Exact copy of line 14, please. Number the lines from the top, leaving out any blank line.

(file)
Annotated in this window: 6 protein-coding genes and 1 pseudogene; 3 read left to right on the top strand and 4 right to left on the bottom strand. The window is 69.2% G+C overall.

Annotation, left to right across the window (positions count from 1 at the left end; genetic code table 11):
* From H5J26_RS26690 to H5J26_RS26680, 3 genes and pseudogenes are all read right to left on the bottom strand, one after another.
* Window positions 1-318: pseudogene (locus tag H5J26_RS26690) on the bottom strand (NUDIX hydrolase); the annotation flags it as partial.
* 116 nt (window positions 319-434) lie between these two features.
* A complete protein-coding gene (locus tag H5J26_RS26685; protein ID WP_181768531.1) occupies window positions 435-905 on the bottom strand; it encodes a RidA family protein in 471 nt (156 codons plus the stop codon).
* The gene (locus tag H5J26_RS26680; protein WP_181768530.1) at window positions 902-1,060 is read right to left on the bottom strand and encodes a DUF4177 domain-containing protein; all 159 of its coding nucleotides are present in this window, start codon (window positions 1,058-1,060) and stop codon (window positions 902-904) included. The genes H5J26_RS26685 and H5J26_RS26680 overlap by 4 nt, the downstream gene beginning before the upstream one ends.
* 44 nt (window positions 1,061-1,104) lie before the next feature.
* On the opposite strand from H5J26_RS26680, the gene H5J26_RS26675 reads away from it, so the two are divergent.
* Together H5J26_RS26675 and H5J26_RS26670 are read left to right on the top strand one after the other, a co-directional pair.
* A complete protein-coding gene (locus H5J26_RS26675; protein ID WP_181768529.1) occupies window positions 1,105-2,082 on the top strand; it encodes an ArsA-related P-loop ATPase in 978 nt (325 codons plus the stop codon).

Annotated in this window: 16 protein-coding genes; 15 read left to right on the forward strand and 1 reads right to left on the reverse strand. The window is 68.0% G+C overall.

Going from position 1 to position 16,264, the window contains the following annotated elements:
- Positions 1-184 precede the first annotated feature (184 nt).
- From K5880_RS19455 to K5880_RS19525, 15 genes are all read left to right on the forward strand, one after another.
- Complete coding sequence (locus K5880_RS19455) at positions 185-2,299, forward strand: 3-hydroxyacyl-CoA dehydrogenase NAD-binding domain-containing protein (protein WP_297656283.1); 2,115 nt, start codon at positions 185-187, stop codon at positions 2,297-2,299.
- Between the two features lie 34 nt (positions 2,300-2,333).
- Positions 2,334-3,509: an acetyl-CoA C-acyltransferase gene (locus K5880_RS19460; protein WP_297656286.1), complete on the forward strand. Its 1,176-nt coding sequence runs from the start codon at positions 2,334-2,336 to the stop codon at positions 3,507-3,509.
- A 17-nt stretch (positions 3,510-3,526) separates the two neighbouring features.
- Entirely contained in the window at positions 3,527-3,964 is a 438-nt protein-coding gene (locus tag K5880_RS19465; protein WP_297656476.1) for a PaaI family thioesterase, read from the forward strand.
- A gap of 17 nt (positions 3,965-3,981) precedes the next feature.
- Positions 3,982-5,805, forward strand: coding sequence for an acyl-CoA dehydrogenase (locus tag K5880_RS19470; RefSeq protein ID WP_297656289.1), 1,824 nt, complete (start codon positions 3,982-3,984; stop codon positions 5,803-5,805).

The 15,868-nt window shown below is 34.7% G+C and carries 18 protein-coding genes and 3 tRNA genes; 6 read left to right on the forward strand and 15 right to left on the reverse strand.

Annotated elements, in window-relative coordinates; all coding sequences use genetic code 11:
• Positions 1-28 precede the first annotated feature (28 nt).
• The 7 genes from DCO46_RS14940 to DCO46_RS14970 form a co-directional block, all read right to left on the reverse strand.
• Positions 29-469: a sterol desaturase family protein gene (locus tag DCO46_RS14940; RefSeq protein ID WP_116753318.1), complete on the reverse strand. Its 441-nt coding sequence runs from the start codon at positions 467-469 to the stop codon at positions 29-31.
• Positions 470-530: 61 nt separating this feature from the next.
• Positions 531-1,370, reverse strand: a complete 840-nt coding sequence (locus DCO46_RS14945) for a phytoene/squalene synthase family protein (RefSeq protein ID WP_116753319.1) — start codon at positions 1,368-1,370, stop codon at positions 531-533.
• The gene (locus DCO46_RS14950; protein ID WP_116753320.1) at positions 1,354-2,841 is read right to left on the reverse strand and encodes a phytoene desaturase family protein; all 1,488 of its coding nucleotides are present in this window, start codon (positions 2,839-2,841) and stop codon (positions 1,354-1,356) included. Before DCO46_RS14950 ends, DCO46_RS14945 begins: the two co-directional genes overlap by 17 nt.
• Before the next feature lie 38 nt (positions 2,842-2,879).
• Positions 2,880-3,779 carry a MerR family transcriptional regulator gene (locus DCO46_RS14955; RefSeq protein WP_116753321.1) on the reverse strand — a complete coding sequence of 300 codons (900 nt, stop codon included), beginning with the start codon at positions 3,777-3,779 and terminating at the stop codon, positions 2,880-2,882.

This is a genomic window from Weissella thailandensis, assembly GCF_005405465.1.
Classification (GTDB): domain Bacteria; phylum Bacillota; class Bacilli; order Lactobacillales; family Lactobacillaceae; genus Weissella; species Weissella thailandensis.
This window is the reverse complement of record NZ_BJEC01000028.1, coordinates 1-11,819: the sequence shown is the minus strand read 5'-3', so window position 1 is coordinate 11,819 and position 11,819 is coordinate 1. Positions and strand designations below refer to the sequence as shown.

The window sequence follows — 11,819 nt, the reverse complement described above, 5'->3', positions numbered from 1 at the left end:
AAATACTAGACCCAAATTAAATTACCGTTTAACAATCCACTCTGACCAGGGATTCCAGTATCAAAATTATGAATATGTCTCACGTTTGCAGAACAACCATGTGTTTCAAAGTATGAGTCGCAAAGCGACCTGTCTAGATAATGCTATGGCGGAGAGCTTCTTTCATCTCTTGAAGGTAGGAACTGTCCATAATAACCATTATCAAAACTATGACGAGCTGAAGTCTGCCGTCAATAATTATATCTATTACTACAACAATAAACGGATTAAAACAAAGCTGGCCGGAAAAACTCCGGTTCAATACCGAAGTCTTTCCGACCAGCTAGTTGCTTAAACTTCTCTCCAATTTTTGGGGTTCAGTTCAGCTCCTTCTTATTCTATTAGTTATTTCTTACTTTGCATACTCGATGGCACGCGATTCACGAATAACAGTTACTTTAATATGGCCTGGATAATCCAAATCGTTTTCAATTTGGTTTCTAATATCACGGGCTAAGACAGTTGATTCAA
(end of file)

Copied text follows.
- Positions 1-184 precede the first annotated feature (184 nt).